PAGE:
Utrecht opened a new cycling underpass in the canal route through the city on the rainy morning of 1 December 2020. The underpass replaces the only remaining at-grade intersection in a main cycle route next to a canal. According to the Utrecht chapter of the Fietsersbond (Cyclists’ Union) it remains now possible to cycle from Houten – via Utrecht – alongside the canal all the way to Amsterdam, a journey of almost 40 kilometres, without seeing a single traffic signal.
The opening of the nameless underpass took place at 9 in the morning when two builders moved away the final fences. There was almost no-one to witness it. Just one council member with a companion, an interested resident of Utrecht and myself. Two of these persons were holding a camera, so the moment was at least well-documented.
The idea that an underpass at this location was necessary emerged in 2017, when the city of Utrecht announced that the Nelson Mandela Bridge would be widened to create a separate bus lane for a Bus Rapid Transit (BRT) road. The Utrecht chapter of the Cyclists’ Union and the Utrecht council member Maarten Koning (Of Democrats 66, a social-liberal political party) realised that adding a priority bus route would make the intersection of the fast cycle route alongside the Merwedekanaal far too dangerous. They both tried to find allies for their plans to reconstruct the intersection by building an underpass alongside the canal. To show how big the problem would be, the Cyclists’ Union went to the intersection and counted all passers-by on a bicycle. Neatly specified by direction. The result was that on that one morning in May 2017 during the busiest hour 1,676 people used the intersection, almost 800 of which would today be able to use the tunnel. This was apparently more than the models of the city calculated. The video that was made that morning shows part of the impressive cycling volume.
The number could be so high because the route alongside the canal is a main cycle route. It had been opened in 2015, I showed this route on my blog in January 2016. What was so clever here, was that the height of all the existing bridges was used to create grade-separated crossings. This was done by opening up the abutments of the bridges. There was only one exception; the original Nelson Mandela Bridge was a drawbridge which only opened when a ship needed to pass. Therefore, it was at ground level and no cycleway could be routed through the bridge’s approach. Because that original Nelson Mandela bridge only had two lanes for motor traffic (one in each direction) that was somewhat acceptable, but in the new situation there are two BRT lanes for buses, two lanes for motor traffic and two bi-directional cycleways on the much wider replaced Nelson Mandela Bridge (still a drawbridge). To cross all those lanes safely is a task too challenging for many people, such as children or the elderly. An intersection at-grade, even signalised, would mean the buses would be delayed by all those people trying to cross here. The result of the count was a good card in the debate. Another trump card was the fact that 10,000 people more will live in the area after it has been reconstructed as a low-car neighbourhood, who all may want to cycle to the city centre via this intersection.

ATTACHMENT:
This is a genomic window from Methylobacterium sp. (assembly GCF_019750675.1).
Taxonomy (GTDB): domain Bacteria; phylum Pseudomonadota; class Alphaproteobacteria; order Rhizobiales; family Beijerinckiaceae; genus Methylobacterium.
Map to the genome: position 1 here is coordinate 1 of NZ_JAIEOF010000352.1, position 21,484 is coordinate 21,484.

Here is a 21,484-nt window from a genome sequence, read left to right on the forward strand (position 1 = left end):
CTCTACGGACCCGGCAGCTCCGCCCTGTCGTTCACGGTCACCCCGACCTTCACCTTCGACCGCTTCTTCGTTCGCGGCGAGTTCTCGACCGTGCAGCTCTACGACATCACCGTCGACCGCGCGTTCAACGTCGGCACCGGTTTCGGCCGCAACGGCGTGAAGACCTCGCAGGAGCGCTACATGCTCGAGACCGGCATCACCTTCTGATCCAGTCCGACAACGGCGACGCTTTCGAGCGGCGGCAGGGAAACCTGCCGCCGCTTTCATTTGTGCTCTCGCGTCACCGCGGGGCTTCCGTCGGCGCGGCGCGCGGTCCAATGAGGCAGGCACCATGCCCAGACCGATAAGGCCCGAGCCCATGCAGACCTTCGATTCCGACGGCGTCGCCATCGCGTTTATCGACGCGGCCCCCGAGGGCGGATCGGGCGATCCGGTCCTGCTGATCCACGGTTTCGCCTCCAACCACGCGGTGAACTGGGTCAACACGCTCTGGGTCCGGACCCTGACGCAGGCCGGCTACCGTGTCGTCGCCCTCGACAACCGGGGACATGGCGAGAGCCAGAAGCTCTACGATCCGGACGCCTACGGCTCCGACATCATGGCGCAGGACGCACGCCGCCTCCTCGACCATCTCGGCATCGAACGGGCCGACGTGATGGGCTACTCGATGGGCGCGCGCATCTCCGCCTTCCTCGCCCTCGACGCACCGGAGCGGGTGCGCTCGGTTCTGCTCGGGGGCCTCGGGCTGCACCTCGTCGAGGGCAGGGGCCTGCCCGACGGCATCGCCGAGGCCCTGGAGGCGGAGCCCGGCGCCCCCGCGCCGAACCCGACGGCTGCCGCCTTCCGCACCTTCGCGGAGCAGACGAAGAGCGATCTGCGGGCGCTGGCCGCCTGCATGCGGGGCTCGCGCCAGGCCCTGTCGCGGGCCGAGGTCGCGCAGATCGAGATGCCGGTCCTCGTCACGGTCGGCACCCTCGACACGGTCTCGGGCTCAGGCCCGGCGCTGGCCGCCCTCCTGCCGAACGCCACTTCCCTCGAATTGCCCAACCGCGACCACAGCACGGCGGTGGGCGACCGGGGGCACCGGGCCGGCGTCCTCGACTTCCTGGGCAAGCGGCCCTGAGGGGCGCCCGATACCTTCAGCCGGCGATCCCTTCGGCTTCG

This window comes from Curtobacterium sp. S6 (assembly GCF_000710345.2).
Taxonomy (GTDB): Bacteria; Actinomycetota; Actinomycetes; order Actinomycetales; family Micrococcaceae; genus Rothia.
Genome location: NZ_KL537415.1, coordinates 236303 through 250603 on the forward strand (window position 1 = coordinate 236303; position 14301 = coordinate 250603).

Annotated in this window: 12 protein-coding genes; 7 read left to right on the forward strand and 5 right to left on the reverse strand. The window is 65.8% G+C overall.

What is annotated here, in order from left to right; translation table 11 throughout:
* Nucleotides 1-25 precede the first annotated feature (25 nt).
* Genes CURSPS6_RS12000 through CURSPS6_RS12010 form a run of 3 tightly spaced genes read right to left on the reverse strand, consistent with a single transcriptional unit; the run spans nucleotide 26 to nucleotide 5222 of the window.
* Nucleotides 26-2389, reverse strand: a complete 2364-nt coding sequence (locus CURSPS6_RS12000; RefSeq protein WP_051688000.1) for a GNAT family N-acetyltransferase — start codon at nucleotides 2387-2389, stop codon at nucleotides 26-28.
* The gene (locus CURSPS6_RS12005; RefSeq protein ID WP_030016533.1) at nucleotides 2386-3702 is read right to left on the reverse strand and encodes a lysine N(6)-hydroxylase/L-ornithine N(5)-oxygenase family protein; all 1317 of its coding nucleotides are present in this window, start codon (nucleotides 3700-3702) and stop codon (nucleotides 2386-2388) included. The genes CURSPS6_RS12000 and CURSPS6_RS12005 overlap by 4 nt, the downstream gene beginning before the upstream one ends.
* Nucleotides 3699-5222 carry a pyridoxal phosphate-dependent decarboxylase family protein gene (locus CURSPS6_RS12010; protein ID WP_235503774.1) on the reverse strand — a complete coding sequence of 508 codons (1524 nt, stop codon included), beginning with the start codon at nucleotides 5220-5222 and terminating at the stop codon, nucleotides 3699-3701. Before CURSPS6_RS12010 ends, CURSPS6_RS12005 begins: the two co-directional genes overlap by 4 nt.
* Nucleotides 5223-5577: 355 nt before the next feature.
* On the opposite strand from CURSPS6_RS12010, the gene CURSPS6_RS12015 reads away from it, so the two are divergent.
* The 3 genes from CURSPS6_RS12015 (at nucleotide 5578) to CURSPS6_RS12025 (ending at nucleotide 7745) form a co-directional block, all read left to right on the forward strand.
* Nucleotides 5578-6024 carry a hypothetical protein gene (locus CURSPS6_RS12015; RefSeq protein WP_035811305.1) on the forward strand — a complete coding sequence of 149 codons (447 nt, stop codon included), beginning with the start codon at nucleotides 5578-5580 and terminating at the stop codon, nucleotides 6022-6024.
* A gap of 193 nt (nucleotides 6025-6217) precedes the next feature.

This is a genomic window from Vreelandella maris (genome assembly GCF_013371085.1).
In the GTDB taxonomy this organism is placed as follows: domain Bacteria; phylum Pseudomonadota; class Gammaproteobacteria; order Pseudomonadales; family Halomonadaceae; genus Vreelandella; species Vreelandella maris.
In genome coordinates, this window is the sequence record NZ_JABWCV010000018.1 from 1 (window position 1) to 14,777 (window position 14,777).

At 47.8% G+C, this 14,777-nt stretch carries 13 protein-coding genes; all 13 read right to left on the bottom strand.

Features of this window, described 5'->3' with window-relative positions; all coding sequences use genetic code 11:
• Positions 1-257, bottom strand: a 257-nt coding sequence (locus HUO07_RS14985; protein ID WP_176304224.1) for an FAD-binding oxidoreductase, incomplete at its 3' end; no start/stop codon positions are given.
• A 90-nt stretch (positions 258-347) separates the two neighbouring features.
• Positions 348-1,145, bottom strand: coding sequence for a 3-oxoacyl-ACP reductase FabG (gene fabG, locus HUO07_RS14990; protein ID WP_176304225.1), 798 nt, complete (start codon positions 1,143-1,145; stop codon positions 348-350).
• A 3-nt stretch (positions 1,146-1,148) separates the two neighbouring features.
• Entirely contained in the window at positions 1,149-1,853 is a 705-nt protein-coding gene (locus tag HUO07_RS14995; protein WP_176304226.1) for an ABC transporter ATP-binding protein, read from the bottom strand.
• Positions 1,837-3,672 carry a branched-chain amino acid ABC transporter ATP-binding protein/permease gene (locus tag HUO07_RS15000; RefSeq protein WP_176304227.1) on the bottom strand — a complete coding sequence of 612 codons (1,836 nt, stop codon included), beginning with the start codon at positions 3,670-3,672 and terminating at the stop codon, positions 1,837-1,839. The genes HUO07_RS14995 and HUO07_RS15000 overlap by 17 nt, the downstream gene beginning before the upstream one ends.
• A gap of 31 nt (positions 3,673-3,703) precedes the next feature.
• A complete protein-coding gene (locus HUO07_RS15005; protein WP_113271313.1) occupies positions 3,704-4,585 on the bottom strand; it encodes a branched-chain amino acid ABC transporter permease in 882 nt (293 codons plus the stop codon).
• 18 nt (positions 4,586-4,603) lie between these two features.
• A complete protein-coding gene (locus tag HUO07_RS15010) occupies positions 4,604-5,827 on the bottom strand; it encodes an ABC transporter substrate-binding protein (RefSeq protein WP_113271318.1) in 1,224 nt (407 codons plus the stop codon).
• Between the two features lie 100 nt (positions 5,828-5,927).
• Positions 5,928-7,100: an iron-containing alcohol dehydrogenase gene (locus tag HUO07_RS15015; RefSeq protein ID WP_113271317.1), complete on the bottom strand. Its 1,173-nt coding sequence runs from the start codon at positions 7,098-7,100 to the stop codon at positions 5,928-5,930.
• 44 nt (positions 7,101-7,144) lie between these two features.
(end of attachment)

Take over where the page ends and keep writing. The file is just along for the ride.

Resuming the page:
Apparently the city was convinced relatively quickly, because at the end of 2018 the decision was taken to indeed build the underpass. It would have been a different story when the tunnel had to be built ‘on its own’, but in this case the underpass (estimated to cost at least 5 million euros) could become a part of the much larger project of the BRT system in the city. The exact cost for the bridge was classified information. Only the council was informed in a secret financial annex, because: “disclosure of the financial annex may harm the financial interests of the municipality in future tenders and may disproportionately benefit third parties”.
Construction took place from early September 2019 and during most of 2020. I was only in the city every now and then, because I don’t work in Utrecht in the ongoing Corona crisis. Every time I did have to be in Utrecht I made sure I went to have a look as often as possible, to see how construction progressed. You can see the various stages in the video.
About a week ago the underpass looked almost finished, but it was only announced a day before the actual opening that it would indeed be opened on Tuesday 1 December at 9:00 am. The underpass is now open. The route alongside the canal had been closed for over two years (because the whole area will be reconstructed from an industrial site to a residential zone there had already been other works before). The route is now finally open again. There is still some work to do. There will be connections from the canal road to the Nelson Mandela Bridge from either side of the bridge. These connections can only be built after a completely new bridge – parallel to the existing bridge – has been finished. That bridge will be used for logistics between the different parts of Utrecht’s convention centre. With that bridge trucks and vans will not have to cross the BRT road or even use the public roads at all. That bridge has only been finished right over the cycleway so the building does not pose danger to people cycling here. The connections are expected to open in Spring 2021, until then there is a detour on the north-side of the Nelson Mandela Bridge, which means all people wanting to go in any direction possible can from now on use the tunnel to get where they need to go.
Utrecht shows once again that cycling really matters in the fourth largest city in the Netherlands.
My portrait of the new underpass in Utrecht.
A ride through the underpass, first north,
with a before and after comparison, then south.